In the 27 years since their meeting in 1992, Kentridge has collaborated with David Krut on numerous print editions, which have brought together Master Printers at print workshops in various countries. Upon reflection on Kentridge’s substantial contribution to printmaking, the David Krut Workshop has revisited two linoleum plates that Kentridge carved in 1975, during his university years, creating current impressions in limited editions of images that encourage a contemplation of the historical arc of Kentridge’s printmaking career.
The David Krut Workshop has revisited two linoleum plates from 1975, some of the first that Kentridge carved after high school, when the extent of the facilities available to him was limited to “lino, cartridge paper and the back of a spoon”. Prior to 2010, they were some of the only examples of linocut work by the artist. Kentridge returned to the medium with great gusto in 2010, beginning with a series of small works depicting various images relating to projects he was working on at the time. This series included his first abstract work, titled Splash, and paved the way for the major linocut series, Universal Archive, which was created in collaboration with the David Krut Workshop over a number of years, beginning in 2011 The linocut plates from 1975 have been in storage at the DKW workshop for some time. Fortunately linoleum sheets do not degenerate over time, as is the case with copper plates. Perhaps as a tribute to the longevity of lino plates, to the linocut as a truly democratic medium of political significance in South African art history, and very much as an appreciation of long-term collaborations, Kentridge suggested that the workshop edition each of the plates.
Pioneer Corps was created by Kentridge as a cover page for an essay he was required to write on African History. The work was originally titled The British South Africa Company Expedition to Matabeleland, and has subsequently been renamed Pioneer Corps. The image depicts Cecil John Rhodes and his team of associates who, in the late 1800s, planned the crossing of the Limpopo River into Matabeleland in the region of present-day Zimbabwe, with a view to exercising the mining rights they had obtained from the Ndebele King Lobengula some years earlier.
In Muizenberg 1933, the man in the deck chair dressed in a three-piece suit is based on a photograph of Morris Kentridge, the artist’s paternal grandfather, while on holiday in 1933 in Muizenberg, just outside of Cape Town. One of Kentridge’s most famous characters, Soho Eckstein, derived his outfit from this same photograph. The reversal of the numbers “33” in the image is an endearing indication of just how early in Kentridge’s career this print was made – a time while a great printmaker of our time was in the process of mastering the art of carving in mirror-image.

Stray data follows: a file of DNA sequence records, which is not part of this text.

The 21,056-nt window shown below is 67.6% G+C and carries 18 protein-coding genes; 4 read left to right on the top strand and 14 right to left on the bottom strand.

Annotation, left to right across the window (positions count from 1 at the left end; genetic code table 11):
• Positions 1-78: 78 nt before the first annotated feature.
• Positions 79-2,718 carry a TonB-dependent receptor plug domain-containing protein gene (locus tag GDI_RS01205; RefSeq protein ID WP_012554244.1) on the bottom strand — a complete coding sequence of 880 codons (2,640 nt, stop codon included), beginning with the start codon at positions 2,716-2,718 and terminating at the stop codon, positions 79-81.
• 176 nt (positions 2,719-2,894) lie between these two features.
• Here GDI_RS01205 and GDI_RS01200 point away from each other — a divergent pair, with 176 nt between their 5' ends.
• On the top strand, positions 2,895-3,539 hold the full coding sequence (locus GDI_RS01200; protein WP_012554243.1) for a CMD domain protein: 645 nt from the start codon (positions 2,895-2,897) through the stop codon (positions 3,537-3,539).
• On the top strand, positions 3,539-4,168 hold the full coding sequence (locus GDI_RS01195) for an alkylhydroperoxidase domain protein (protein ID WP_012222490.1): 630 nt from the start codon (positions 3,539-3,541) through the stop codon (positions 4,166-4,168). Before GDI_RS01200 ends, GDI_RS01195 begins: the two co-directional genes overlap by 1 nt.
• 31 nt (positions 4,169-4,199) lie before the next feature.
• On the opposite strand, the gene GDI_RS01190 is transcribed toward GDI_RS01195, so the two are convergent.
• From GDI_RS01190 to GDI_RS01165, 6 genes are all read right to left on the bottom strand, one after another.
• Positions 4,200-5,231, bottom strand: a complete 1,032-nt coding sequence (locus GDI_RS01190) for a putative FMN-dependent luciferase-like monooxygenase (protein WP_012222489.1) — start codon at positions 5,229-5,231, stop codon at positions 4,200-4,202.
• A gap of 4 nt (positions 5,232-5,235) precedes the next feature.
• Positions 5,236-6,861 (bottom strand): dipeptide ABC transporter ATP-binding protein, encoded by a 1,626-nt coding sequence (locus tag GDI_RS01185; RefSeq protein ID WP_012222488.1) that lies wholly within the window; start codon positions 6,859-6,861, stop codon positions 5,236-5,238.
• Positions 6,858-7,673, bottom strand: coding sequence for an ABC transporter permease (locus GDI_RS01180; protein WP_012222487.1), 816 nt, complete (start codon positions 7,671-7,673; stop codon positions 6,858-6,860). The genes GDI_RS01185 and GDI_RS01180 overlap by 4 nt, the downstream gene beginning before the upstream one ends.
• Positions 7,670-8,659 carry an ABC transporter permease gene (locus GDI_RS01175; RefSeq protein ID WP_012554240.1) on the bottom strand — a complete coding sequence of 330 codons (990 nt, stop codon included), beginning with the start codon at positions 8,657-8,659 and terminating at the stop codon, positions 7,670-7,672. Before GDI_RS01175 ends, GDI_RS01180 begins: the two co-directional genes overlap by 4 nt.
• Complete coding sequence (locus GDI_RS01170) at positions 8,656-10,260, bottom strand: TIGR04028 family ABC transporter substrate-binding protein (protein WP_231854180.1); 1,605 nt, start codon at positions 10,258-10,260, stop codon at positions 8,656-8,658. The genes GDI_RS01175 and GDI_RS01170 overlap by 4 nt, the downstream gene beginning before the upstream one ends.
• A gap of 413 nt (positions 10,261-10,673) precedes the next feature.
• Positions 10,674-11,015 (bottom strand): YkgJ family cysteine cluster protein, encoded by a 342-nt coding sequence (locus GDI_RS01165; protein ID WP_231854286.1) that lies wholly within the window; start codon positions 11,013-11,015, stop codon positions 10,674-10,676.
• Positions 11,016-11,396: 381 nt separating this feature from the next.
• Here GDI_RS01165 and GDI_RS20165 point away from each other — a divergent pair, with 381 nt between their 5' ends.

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“Every triumph has brought a lament in its wake.”
In 2016 Kentridge made a 500m-long frieze on the banks of the Tiber River in Rome, referring to the simultaneously glorious and reprehensible histories from Roman and Italian history. As Kentridge explains, “The consideration of histories, both honourable and shameful, is not foreign to any country.” The images on the frieze range from the founding of Rome 2000 years ago, to the recent plight of migrants trying to reach Italy across the Mediteranean. Created using a technique called reverse graffiti, which entails washing the built-up dirt and bacteria from the wall around a stencilled image, the frieze in Rome will fade over the next few years and disappear as pollution returns, a natural erasure as time passes. The only trace of the artwork will be the prints, the tapestries and other translations of the work that have been created. Triumphs and Laments, therefore, is also about collaborations.
Upon reflection on the artist’s passion and great skill in printmaking and as a tribute to the 27 years in which David Krut has been collaborating with William Kentridge, two new woodcuts by Kentridge have been created by the David Krut Workshop at Arts on Main. Leaning on Air and God’s Opinion is Unknown are impressions from woodblocks that form part of Refugees, a large-scale diptych being the sixth and final work of the Triumphs and Laments Woodcut Series.
The Refugees diptych is influenced by a 2012 newspaper photograph of migrants from Rwanda. The focus has been placed on the large loads that they carry; ‘they’ could be seen in any number of media images and could represent migrants from any number of countries.
Leaning on Air and God’s Opinion is Unknown are made using individual wood blocks from Refugees, which is made up of a total of 26 blocks. The two blocks are visible in the top left of the multiple-figure image, and the bottom right of the single-figure image of the diptych.
To inquire contact: info-jhb@DavidKrut.com